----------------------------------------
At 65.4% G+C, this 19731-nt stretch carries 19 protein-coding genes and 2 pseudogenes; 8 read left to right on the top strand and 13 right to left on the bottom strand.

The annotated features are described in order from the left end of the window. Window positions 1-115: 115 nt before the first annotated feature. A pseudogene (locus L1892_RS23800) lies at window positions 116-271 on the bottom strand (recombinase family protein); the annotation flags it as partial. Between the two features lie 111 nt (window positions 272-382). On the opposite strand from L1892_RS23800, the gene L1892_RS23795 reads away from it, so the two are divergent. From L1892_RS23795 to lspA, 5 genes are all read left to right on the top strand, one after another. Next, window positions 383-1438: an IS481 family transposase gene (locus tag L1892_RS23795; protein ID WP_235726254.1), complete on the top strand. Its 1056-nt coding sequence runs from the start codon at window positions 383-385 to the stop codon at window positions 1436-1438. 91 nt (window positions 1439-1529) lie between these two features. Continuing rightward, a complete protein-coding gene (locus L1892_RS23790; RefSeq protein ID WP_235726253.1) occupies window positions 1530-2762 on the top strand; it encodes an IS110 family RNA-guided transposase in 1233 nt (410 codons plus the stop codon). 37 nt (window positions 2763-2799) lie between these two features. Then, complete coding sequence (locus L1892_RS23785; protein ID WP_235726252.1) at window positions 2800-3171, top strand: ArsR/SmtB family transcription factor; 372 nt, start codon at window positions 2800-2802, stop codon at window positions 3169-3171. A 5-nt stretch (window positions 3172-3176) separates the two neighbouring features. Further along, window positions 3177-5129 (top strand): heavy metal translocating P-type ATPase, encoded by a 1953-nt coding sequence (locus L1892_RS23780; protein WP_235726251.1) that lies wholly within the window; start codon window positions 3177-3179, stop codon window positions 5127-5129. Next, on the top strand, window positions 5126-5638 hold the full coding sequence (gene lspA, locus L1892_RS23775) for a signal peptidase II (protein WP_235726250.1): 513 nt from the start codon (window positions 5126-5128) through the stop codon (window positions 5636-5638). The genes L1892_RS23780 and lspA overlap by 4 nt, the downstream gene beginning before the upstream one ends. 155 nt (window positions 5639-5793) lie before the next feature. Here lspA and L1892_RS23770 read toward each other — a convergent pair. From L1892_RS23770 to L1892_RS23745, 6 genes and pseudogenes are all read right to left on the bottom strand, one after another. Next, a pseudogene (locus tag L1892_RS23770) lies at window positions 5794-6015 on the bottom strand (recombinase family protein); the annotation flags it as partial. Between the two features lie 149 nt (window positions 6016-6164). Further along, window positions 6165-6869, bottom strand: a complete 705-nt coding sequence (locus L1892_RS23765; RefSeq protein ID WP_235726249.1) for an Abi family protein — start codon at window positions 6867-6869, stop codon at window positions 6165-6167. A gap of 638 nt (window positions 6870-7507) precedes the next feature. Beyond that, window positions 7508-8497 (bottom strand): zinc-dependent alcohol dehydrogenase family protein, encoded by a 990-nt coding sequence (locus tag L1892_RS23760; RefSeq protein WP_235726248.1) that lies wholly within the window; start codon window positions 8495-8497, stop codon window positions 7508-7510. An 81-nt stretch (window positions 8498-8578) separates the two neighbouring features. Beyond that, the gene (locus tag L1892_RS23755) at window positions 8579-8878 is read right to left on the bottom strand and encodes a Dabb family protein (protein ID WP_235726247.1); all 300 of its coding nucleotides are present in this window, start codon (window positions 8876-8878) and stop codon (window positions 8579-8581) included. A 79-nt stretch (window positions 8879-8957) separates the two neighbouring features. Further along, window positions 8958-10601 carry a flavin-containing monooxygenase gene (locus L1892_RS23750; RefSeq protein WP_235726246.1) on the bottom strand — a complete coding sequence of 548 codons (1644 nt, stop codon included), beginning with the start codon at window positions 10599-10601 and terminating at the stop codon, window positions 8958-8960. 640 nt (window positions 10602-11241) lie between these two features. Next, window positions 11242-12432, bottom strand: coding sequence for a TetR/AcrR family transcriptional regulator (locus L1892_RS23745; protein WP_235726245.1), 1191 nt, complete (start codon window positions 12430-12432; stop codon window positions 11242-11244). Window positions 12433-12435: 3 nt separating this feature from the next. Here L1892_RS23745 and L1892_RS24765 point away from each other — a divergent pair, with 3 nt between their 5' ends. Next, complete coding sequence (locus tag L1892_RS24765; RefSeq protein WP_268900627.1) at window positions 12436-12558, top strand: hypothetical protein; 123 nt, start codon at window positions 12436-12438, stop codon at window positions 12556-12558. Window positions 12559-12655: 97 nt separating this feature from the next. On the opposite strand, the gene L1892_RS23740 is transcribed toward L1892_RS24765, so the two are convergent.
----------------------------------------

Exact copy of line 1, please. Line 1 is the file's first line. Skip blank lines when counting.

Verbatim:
At 65.4% G+C, this 19731-nt stretch carries 19 protein-coding genes and 2 pseudogenes; 8 read left to right on the top strand and 13 right to left on the bottom strand.